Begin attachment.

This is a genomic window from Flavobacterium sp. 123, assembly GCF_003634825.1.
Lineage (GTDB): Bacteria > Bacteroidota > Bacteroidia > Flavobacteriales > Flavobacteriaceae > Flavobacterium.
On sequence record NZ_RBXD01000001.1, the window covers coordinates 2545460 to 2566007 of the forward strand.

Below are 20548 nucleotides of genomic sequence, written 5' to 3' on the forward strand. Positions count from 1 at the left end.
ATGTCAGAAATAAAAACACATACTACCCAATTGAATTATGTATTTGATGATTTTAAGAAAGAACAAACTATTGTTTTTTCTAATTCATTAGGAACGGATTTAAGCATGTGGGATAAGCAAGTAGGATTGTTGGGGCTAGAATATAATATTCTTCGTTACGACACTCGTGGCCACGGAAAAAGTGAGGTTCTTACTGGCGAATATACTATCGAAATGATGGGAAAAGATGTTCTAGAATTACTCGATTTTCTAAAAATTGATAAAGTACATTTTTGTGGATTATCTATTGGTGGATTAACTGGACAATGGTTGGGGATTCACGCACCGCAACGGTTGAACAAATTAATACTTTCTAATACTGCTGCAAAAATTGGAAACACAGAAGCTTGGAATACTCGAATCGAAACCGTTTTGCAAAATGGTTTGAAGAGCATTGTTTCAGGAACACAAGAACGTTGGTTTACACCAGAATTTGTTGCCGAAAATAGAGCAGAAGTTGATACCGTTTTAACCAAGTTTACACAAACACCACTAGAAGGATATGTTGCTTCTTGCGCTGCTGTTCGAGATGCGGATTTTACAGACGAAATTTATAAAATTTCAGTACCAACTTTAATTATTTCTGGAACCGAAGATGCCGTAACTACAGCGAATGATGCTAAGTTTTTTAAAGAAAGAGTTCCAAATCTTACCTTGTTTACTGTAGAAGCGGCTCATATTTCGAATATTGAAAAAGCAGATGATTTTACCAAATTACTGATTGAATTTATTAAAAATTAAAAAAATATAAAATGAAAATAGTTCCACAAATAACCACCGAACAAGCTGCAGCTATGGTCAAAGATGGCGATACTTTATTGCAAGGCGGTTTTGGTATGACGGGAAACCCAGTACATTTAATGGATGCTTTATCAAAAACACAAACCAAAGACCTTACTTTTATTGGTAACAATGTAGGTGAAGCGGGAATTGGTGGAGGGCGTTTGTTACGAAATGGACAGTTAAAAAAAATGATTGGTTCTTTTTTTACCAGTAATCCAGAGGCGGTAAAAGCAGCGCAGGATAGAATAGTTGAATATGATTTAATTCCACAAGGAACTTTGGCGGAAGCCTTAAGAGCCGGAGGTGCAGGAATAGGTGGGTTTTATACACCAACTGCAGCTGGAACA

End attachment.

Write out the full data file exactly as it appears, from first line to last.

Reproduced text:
This is a genomic window from Flavobacterium sp. 123, assembly GCF_003634825.1.
Lineage (GTDB): Bacteria > Bacteroidota > Bacteroidia > Flavobacteriales > Flavobacteriaceae > Flavobacterium.
On sequence record NZ_RBXD01000001.1, the window covers coordinates 2545460 to 2566007 of the forward strand.

Below are 20548 nucleotides of genomic sequence, written 5' to 3' on the forward strand. Positions count from 1 at the left end.
ATGTCAGAAATAAAAACACATACTACCCAATTGAATTATGTATTTGATGATTTTAAGAAAGAACAAACTATTGTTTTTTCTAATTCATTAGGAACGGATTTAAGCATGTGGGATAAGCAAGTAGGATTGTTGGGGCTAGAATATAATATTCTTCGTTACGACACTCGTGGCCACGGAAAAAGTGAGGTTCTTACTGGCGAATATACTATCGAAATGATGGGAAAAGATGTTCTAGAATTACTCGATTTTCTAAAAATTGATAAAGTACATTTTTGTGGATTATCTATTGGTGGATTAACTGGACAATGGTTGGGGATTCACGCACCGCAACGGTTGAACAAATTAATACTTTCTAATACTGCTGCAAAAATTGGAAACACAGAAGCTTGGAATACTCGAATCGAAACCGTTTTGCAAAATGGTTTGAAGAGCATTGTTTCAGGAACACAAGAACGTTGGTTTACACCAGAATTTGTTGCCGAAAATAGAGCAGAAGTTGATACCGTTTTAACCAAGTTTACACAAACACCACTAGAAGGATATGTTGCTTCTTGCGCTGCTGTTCGAGATGCGGATTTTACAGACGAAATTTATAAAATTTCAGTACCAACTTTAATTATTTCTGGAACCGAAGATGCCGTAACTACAGCGAATGATGCTAAGTTTTTTAAAGAAAGAGTTCCAAATCTTACCTTGTTTACTGTAGAAGCGGCTCATATTTCGAATATTGAAAAAGCAGATGATTTTACCAAATTACTGATTGAATTTATTAAAAATTAAAAAAATATAAAATGAAAATAGTTCCACAAATAACCACCGAACAAGCTGCAGCTATGGTCAAAGATGGCGATACTTTATTGCAAGGCGGTTTTGGTATGACGGGAAACCCAGTACATTTAATGGATGCTTTATCAAAAACACAAACCAAAGACCTTACTTTTATTGGTAACAATGTAGGTGAAGCGGGAATTGGTGGAGGGCGTTTGTTACGAAATGGACAGTTAAAAAAAATGATTGGTTCTTTTTTTACCAGTAATCCAGAGGCGGTAAAAGCAGCGCAGGATAGAATAGTTGAATATGATTTAATTCCACAAGGAACTTTGGCGGAAGCCTTAAGAGCCGGAGGTGCAGGAATAGGTGGGTTTTATACACCAACTGCAGCTGGAACA